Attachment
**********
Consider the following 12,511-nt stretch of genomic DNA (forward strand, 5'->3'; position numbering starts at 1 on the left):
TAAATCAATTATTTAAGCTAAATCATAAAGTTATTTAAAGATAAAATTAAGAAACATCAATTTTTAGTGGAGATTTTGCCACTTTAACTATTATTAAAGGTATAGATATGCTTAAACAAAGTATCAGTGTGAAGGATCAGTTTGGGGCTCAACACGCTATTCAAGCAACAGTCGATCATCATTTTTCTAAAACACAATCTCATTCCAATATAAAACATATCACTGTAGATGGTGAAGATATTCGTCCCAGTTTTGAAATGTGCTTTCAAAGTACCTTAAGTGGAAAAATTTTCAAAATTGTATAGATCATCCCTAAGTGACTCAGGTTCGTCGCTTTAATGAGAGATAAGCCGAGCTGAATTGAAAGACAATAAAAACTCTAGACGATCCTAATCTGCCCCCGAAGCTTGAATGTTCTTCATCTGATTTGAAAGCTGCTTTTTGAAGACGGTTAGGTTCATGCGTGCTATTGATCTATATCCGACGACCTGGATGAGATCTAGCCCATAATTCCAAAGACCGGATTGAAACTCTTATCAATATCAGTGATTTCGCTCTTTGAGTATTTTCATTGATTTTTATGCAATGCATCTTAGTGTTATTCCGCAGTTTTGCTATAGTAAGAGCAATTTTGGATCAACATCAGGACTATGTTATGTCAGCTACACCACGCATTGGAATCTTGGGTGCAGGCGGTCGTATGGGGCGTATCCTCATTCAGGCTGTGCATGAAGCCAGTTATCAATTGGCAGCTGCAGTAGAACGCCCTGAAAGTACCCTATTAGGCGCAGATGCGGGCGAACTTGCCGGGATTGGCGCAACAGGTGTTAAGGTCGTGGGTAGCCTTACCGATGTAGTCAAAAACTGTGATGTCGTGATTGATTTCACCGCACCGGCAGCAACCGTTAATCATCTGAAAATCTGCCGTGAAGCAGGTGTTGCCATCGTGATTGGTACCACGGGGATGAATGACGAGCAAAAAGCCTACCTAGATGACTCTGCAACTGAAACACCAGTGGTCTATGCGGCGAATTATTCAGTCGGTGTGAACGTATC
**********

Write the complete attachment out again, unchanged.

Consider the following 12,511-nt stretch of genomic DNA (forward strand, 5'->3'; position numbering starts at 1 on the left):
TAAATCAATTATTTAAGCTAAATCATAAAGTTATTTAAAGATAAAATTAAGAAACATCAATTTTTAGTGGAGATTTTGCCACTTTAACTATTATTAAAGGTATAGATATGCTTAAACAAAGTATCAGTGTGAAGGATCAGTTTGGGGCTCAACACGCTATTCAAGCAACAGTCGATCATCATTTTTCTAAAACACAATCTCATTCCAATATAAAACATATCACTGTAGATGGTGAAGATATTCGTCCCAGTTTTGAAATGTGCTTTCAAAGTACCTTAAGTGGAAAAATTTTCAAAATTGTATAGATCATCCCTAAGTGACTCAGGTTCGTCGCTTTAATGAGAGATAAGCCGAGCTGAATTGAAAGACAATAAAAACTCTAGACGATCCTAATCTGCCCCCGAAGCTTGAATGTTCTTCATCTGATTTGAAAGCTGCTTTTTGAAGACGGTTAGGTTCATGCGTGCTATTGATCTATATCCGACGACCTGGATGAGATCTAGCCCATAATTCCAAAGACCGGATTGAAACTCTTATCAATATCAGTGATTTCGCTCTTTGAGTATTTTCATTGATTTTTATGCAATGCATCTTAGTGTTATTCCGCAGTTTTGCTATAGTAAGAGCAATTTTGGATCAACATCAGGACTATGTTATGTCAGCTACACCACGCATTGGAATCTTGGGTGCAGGCGGTCGTATGGGGCGTATCCTCATTCAGGCTGTGCATGAAGCCAGTTATCAATTGGCAGCTGCAGTAGAACGCCCTGAAAGTACCCTATTAGGCGCAGATGCGGGCGAACTTGCCGGGATTGGCGCAACAGGTGTTAAGGTCGTGGGTAGCCTTACCGATGTAGTCAAAAACTGTGATGTCGTGATTGATTTCACCGCACCGGCAGCAACCGTTAATCATCTGAAAATCTGCCGTGAAGCAGGTGTTGCCATCGTGATTGGTACCACGGGGATGAATGACGAGCAAAAAGCCTACCTAGATGACTCTGCAACTGAAACACCAGTGGTCTATGCGGCGAATTATTCAGTCGGTGTGAACGTATC